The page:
Mark Stone, owner and manager of Billabong Wildlife and Koala Park, has been an animal enthusiast since age five. He gives us his thoughts and experiences on running a wildlife park, living in a house full of orphaned kangaroos and wombats, as well as coordinating the very successful koala breeding program.
>How did your career as an animal keeper start out? What was your reason for choosing that path?
I have always had a love of animals since I was a kid, I remember in kindergarten spending lunchtime collecting spitfires and sugar ants whose bite I soon became immune to. My real passion for animals evolved when at the age of 14 my parents bought a wildlife park on the South Coast of NSW, on the banks of the beautiful Shoalhaven River at Nowra. As any person in this industry will tell you, it’s not the strive for wealth but the passion to explore and exhibit our most unique and wonderous Australian animals in the best public display you can. And for twenty years working side by side this is what we did. We were up very early in the mornings to feed and clean all the animals before school and then as soon as we were home from school the same all over again, many times using the car headlights to enable us to work well into the night. My sister and I would fall asleep straight away most nights and rarely had a social life as we were required to work weekends. I loved every minute of it, working towards a future in the industry. I remember many times sharing our house caring for orphaned animals long before the carer groups were around. At one stage I recall we had thirteen joeys on bottles, two orphan wombats running amuck in the lounge room and a fairy penguin in our bath, the house was full but life was great. I met my wife a couple of years after we moved, she worked as a volunteer at the start just so we could have time together. We married seven years later and now have two wonderful children and are enjoying the beautiful Hastings.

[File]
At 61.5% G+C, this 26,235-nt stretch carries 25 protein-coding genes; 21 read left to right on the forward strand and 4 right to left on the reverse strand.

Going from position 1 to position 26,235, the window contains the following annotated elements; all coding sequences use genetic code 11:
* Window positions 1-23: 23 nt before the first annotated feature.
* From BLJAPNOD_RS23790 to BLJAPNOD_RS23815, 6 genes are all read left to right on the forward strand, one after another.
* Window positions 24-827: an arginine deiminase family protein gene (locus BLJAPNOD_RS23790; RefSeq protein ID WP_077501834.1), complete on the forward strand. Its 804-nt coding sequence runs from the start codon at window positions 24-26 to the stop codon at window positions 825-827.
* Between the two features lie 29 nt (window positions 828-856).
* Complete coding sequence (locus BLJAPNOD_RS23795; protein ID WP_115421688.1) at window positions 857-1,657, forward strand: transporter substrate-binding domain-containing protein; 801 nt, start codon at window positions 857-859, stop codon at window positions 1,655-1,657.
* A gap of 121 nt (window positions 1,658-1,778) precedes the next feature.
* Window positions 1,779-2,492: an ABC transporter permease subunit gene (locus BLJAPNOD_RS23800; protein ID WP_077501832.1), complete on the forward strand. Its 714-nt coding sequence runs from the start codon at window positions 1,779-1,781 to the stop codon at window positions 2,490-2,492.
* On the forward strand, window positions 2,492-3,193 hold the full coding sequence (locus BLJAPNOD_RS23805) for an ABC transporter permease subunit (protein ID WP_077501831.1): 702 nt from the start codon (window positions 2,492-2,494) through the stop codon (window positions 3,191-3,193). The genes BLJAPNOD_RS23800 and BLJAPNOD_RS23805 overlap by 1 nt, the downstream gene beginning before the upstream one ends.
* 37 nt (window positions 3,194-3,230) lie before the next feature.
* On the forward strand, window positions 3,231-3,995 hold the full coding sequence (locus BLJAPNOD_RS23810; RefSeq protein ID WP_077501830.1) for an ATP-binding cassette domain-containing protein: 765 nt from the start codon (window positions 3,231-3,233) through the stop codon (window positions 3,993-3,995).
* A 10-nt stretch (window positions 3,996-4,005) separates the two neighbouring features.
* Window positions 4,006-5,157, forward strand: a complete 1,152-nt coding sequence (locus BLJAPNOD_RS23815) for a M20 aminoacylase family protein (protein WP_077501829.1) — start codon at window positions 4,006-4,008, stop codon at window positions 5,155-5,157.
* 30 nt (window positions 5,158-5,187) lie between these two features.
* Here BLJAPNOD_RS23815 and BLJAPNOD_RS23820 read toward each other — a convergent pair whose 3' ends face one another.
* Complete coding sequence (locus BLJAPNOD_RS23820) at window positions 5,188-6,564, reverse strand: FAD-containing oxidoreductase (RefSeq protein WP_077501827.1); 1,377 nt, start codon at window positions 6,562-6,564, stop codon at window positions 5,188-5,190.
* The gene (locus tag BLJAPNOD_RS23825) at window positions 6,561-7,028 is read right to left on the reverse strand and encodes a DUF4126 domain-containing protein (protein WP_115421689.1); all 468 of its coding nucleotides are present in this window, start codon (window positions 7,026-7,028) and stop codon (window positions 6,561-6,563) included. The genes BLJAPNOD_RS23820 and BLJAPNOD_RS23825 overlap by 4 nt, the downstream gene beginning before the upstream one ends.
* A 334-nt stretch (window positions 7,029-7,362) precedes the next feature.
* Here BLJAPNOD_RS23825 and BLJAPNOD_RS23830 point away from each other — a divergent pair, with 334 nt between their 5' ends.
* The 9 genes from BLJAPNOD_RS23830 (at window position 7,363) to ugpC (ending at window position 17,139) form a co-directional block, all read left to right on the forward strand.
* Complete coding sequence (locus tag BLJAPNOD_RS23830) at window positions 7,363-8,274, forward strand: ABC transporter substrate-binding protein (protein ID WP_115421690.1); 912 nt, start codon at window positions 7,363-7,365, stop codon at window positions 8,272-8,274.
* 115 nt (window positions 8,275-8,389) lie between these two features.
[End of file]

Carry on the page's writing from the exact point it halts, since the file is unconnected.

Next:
> Did you have to undertake any specific training to work with animals?
When I started almost thirty years ago there were no courses to assist or training we could undertake, you just got in boots and all, researching all you could and listening to others who may or may not have been successful with any given species.
> What does your average day involve?
As an animal keeper my day is far from average, and now as an owner of a wildlife park each day presents a new challenge. From instigating breeding programs for some of the world’s most endangered and deadliest animals, construction of new exhibits, coordinate animal presentations, television commercials and movie shoots, to assisting the Government in developing new standards. That’s the glamourous side, then of course there’s the cleaning, and the cleaning, and of course there’s the cleaning. There’s also the heartbreaks; losing an animal you’ve worked through the night to save, an animal that has fought with you to survive but just can’t hold on and fight any more. They’re the moments you question yourself and your abilities, knowing deep down if you didn’t try it would have died anyway.
> What do you consider to be the best thing about your job?
The best part of the job is working with the animals, establishing a naturalistic home, caring for it, learning from it, and of course the knowledge gained and using that to conserve it. Job diversification is a big part of this job’s attraction, one day your a plumber, a builder, a vet, a landscape artist, the list goes on and on.